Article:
PAUL SOLMAN: But doesn’t that mean that you should embrace anything that would help climate change and counteract it?
JEFF JOHNSON: No. No, it doesn’t. We have got an energy-intensive company, Kaiser Aluminum, out in Spokane, eastern side of our state. It’s the most efficient aluminum rolling mill in the world, right? With just a carbon price, they become less competitive with aluminum makers in other parts of the states, in other parts of the world.
PAUL SOLMAN: OK, maybe a union leader, however green, has to worry, first and forever, about jobs, even if it means an unusual alliance with business.
But then we met Jill Mangaliman.
What does that shirt say?
JILL MANGALIMAN, Executive Director, Got Green: Oh, yes, so this is where — we’re Got Green. We are a community-based organization in South Seattle led by people of color.
PAUL SOLMAN: But why would a militant environmental group oppose a carbon tax?
JILL MANGALIMAN: Without any kind of targeted revenue, business can continue as usual, and that’s not what we want.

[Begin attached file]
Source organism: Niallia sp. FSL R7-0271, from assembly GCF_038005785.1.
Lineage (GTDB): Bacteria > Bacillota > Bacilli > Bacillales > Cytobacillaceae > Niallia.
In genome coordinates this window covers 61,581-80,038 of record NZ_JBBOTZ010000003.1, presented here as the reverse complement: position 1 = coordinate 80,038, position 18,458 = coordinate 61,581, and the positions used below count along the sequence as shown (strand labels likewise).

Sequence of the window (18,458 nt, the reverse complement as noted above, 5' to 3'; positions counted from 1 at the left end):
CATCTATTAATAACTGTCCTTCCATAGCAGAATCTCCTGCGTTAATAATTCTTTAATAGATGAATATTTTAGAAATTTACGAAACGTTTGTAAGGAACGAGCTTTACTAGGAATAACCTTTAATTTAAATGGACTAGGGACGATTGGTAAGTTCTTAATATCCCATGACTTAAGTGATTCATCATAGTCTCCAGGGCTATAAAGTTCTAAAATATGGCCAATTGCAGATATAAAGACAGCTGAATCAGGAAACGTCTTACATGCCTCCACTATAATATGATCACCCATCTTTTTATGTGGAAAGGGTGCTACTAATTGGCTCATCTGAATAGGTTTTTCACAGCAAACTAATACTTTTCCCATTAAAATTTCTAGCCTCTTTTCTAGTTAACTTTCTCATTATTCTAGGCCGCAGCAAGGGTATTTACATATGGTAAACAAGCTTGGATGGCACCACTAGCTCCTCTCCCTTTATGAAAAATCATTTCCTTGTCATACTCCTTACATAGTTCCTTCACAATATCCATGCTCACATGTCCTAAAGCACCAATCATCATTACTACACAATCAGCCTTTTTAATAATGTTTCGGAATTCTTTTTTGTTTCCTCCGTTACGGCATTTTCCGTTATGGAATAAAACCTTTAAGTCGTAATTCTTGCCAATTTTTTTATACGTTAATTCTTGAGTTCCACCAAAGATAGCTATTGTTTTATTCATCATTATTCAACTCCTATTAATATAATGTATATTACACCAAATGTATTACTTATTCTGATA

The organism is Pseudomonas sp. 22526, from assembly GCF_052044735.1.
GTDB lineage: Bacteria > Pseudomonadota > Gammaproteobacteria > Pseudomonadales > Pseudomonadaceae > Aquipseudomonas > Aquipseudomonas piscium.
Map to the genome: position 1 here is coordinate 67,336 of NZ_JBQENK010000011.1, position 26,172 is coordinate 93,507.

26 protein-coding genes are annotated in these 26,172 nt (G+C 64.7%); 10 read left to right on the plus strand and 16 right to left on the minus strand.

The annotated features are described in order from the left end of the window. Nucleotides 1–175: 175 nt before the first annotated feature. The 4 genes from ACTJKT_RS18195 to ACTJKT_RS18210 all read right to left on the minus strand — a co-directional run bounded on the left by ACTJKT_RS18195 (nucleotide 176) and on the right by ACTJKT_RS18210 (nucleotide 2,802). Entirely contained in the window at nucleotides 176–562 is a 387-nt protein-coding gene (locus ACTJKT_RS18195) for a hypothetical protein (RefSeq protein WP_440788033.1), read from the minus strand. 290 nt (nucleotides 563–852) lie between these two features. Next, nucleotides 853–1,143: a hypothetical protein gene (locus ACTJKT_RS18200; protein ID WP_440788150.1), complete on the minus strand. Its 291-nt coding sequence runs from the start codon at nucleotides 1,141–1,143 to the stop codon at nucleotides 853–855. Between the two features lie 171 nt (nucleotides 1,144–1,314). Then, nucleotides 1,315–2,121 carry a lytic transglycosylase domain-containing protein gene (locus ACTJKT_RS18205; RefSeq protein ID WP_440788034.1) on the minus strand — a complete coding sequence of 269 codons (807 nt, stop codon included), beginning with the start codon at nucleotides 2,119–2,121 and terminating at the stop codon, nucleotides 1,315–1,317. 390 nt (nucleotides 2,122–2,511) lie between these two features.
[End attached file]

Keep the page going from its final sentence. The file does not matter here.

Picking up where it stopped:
PAUL SOLMAN: More targeted revenue than the $1,500-a-year subsidy to her constituents and for local groups like Got Green.
Meanwhile, it was also surprising to find out who was popping up in support, right-wing policy lobbyist Todd Myers, for instance.
TODD MYERS: Anything that moves environmental policy away from regulation, which tends to be very expensive and ineffective, toward a personal incentive, which is more effective, is a good thing.
PAUL SOLMAN: A good thing, agrees Jason Puracal, who happens to be an ardent environmentalist.
JASON PURACAL, I-732 Supporter: It’s great to put a price on carbon and try to move us away from fossil fuels, but how do we do so in a way that’s equitable for all?
PAUL SOLMAN: And that question may be why, in the six months since our report aired, polls have remained evenly split, the pro and con bedfellows as odd as ever.